The Four Treasures of the Chinese Kitchen

Photo: Far Eastern Plaza

Chinese cuisine has an extraordinary number and variety of regional dishes, and yet most of them can be prepared with just four highly versatile kitchen utensils.

Chinese people have always had a great appreciation for the written word as expressed in graceful calligraphy, and through the ages calligraphers required but a few essential tools, traditionally known as the “four treasures of the scholar’s studio” – the writing brush, ink stone, ink stick, and paper.

It is no exaggeration to say that these items, so essential to China’s rich literary and artistic traditions, form the backbone of Chinese culture. But no less important to the Chinese is their culture as expressed through cuisine, in regional dishes of an extraordinary number and variety. Despite their diversity, virtually all of them, simple or complex, can be prepared by using just the “four treasures of the Chinese kitchen” – the cleaver, chopping block, wok, and steamer.

How did so much come to be done with so little? The evolution of Chinese cooking tools and techniques has been deeply influenced by scarcity. For millennia, the vast majority of Chinese have spent their lives short of fuel, cooking oil, utensils, and even water. The result: they cut most of their food into small pieces and stir-fried it quickly to save on both fuel and the need for much cutlery, and they adopted four simple but versatile kitchen tools that have proved successful for centuries.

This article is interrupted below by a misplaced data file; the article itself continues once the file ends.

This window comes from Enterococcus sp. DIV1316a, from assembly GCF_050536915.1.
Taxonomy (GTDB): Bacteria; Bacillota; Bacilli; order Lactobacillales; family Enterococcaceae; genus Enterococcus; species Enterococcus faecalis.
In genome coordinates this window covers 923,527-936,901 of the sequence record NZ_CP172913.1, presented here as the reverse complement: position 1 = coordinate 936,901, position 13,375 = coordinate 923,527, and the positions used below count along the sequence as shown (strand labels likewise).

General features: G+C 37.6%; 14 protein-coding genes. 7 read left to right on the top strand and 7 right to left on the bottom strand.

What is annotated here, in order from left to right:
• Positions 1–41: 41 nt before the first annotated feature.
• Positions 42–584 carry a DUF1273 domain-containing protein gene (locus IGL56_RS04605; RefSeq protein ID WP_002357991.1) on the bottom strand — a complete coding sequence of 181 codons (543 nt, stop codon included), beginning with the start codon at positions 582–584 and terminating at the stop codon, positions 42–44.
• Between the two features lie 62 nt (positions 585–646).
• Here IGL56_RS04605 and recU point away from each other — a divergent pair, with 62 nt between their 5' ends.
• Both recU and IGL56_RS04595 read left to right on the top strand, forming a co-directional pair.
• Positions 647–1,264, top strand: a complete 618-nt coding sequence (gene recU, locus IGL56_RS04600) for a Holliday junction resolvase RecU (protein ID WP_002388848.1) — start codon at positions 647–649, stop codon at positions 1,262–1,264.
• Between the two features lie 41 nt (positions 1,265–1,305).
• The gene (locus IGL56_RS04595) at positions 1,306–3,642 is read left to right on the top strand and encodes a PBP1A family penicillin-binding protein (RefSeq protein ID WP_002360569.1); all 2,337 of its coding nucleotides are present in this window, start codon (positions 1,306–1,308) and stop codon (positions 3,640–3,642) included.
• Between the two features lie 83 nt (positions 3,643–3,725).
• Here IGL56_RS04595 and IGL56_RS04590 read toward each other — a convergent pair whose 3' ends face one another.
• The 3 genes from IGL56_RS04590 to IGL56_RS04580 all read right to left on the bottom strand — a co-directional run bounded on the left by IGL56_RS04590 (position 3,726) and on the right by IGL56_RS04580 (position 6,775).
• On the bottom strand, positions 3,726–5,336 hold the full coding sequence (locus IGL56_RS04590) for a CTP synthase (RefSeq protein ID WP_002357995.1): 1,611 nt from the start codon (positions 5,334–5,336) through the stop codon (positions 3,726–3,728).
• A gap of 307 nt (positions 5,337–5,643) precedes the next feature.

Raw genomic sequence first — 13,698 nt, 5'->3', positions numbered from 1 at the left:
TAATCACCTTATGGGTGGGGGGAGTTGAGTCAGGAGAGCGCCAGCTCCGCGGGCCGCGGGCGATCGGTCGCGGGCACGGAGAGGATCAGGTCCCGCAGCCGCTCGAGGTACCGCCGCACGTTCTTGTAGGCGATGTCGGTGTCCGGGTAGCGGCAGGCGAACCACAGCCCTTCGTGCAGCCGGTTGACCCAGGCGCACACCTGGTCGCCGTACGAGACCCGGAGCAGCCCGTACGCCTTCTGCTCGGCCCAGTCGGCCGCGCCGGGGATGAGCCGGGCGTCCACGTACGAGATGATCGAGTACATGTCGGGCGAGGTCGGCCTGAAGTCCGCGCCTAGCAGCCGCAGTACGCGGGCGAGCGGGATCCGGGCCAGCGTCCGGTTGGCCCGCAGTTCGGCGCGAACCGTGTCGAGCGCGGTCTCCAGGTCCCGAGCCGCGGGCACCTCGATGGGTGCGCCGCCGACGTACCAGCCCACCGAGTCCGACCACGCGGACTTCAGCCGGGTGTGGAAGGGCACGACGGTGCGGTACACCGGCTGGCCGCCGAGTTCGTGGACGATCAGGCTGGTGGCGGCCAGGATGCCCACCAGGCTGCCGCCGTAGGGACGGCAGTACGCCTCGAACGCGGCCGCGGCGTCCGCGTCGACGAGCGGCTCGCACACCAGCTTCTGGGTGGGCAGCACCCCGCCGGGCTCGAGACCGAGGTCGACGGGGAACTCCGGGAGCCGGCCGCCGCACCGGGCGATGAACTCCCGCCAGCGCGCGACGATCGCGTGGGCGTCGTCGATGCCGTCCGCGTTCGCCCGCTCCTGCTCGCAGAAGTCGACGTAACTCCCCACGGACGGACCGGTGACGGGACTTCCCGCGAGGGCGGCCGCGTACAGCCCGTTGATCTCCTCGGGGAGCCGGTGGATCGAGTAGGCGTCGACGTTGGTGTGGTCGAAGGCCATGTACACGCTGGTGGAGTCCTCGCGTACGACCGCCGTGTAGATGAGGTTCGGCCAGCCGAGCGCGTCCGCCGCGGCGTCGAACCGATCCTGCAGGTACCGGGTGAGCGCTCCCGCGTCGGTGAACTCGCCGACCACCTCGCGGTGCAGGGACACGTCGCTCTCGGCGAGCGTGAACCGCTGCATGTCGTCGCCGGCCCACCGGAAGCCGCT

Cleaver

The versatility of the Chinese cleaver, or chopping knife, makes a Swiss Army Knife look like a simplistic toy. It can be used to cut, score, slice, shred, dice, mince, chop, crush, break, and decorate. It can also gut, clean, crack, and tenderize. All this and more are possible with an eight-by-four-inch rectangular piece of steel attached to a four-inch-long handle.

“When I first saw someone using a cleaver in Hong Kong, I was amazed,” says Michel Sram, a chef with long professional experience in European restaurants and hotels. “I saw this Chinese chef cleaning bones with a cleaver, and I thought ‘This isn’t possible.’ We have several special knives for cleaning. But with a cleaver, the bones were even cleaner than the way we do it in Europe.”

Actually, there are three kinds of cleavers, but the only significant difference between them is their weight. The blade is about the same size in all three, but its thickness varies. The heaviest cleaver is used for cutting through large bones, such as beef and pork leg bones.